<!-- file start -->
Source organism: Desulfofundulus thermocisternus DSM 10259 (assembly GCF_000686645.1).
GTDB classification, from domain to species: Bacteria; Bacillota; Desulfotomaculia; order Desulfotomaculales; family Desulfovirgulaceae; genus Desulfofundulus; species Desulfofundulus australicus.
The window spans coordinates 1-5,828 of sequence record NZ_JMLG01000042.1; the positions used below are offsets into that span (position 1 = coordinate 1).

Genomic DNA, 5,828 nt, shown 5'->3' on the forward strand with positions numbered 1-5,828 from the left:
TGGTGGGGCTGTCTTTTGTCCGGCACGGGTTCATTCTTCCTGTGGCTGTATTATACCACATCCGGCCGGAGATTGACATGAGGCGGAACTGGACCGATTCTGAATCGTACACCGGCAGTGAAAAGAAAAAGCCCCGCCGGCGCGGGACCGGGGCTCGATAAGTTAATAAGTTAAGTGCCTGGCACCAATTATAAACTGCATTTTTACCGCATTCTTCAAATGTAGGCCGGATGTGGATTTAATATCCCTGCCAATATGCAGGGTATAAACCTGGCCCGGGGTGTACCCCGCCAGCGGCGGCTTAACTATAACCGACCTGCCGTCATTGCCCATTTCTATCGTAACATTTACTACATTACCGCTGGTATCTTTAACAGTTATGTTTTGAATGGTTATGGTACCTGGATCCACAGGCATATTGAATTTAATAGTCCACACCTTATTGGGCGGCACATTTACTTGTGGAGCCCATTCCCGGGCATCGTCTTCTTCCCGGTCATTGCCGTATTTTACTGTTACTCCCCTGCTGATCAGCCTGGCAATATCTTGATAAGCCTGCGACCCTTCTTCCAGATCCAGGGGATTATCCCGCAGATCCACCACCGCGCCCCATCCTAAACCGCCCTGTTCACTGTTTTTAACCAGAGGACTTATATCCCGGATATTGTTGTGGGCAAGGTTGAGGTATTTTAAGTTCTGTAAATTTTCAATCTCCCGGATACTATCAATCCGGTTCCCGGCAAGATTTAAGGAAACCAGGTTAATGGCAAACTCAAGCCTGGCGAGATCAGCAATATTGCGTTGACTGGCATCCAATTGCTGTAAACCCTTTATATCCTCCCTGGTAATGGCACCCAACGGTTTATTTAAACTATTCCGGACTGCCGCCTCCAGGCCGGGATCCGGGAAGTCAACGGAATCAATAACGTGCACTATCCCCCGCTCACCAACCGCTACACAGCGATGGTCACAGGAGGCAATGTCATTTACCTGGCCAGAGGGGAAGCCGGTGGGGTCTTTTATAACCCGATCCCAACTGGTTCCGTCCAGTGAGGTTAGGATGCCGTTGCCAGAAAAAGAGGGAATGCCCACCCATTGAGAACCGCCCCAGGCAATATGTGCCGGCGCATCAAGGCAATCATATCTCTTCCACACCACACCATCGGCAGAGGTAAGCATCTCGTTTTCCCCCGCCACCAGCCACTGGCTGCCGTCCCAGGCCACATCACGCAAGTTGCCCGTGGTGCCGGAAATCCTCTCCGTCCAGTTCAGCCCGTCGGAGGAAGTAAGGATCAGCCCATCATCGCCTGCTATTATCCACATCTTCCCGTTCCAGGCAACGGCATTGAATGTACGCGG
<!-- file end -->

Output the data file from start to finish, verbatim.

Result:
Source organism: Desulfofundulus thermocisternus DSM 10259 (assembly GCF_000686645.1).
GTDB classification, from domain to species: Bacteria; Bacillota; Desulfotomaculia; order Desulfotomaculales; family Desulfovirgulaceae; genus Desulfofundulus; species Desulfofundulus australicus.
The window spans coordinates 1-5,828 of sequence record NZ_JMLG01000042.1; the positions used below are offsets into that span (position 1 = coordinate 1).

Genomic DNA, 5,828 nt, shown 5'->3' on the forward strand with positions numbered 1-5,828 from the left:
TGGTGGGGCTGTCTTTTGTCCGGCACGGGTTCATTCTTCCTGTGGCTGTATTATACCACATCCGGCCGGAGATTGACATGAGGCGGAACTGGACCGATTCTGAATCGTACACCGGCAGTGAAAAGAAAAAGCCCCGCCGGCGCGGGACCGGGGCTCGATAAGTTAATAAGTTAAGTGCCTGGCACCAATTATAAACTGCATTTTTACCGCATTCTTCAAATGTAGGCCGGATGTGGATTTAATATCCCTGCCAATATGCAGGGTATAAACCTGGCCCGGGGTGTACCCCGCCAGCGGCGGCTTAACTATAACCGACCTGCCGTCATTGCCCATTTCTATCGTAACATTTACTACATTACCGCTGGTATCTTTAACAGTTATGTTTTGAATGGTTATGGTACCTGGATCCACAGGCATATTGAATTTAATAGTCCACACCTTATTGGGCGGCACATTTACTTGTGGAGCCCATTCCCGGGCATCGTCTTCTTCCCGGTCATTGCCGTATTTTACTGTTACTCCCCTGCTGATCAGCCTGGCAATATCTTGATAAGCCTGCGACCCTTCTTCCAGATCCAGGGGATTATCCCGCAGATCCACCACCGCGCCCCATCCTAAACCGCCCTGTTCACTGTTTTTAACCAGAGGACTTATATCCCGGATATTGTTGTGGGCAAGGTTGAGGTATTTTAAGTTCTGTAAATTTTCAATCTCCCGGATACTATCAATCCGGTTCCCGGCAAGATTTAAGGAAACCAGGTTAATGGCAAACTCAAGCCTGGCGAGATCAGCAATATTGCGTTGACTGGCATCCAATTGCTGTAAACCCTTTATATCCTCCCTGGTAATGGCACCCAACGGTTTATTTAAACTATTCCGGACTGCCGCCTCCAGGCCGGGATCCGGGAAGTCAACGGAATCAATAACGTGCACTATCCCCCGCTCACCAACCGCTACACAGCGATGGTCACAGGAGGCAATGTCATTTACCTGGCCAGAGGGGAAGCCGGTGGGGTCTTTTATAACCCGATCCCAACTGGTTCCGTCCAGTGAGGTTAGGATGCCGTTGCCAGAAAAAGAGGGAATGCCCACCCATTGAGAACCGCCCCAGGCAATATGTGCCGGCGCATCAAGGCAATCATATCTCTTCCACACCACACCATCGGCAGAGGTAAGCATCTCGTTTTCCCCCGCCACCAGCCACTGGCTGCCGTCCCAGGCCACATCACGCAAGTTGCCCGTGGTGCCGGAAATCCTCTCCGTCCAGTTCAGCCCGTCGGAGGAAGTAAGGATCAGCCCATCATCGCCTGCTATTATCCACATCTTCCCGTTCCAGGCAACGGCATTGAATGTACGCGG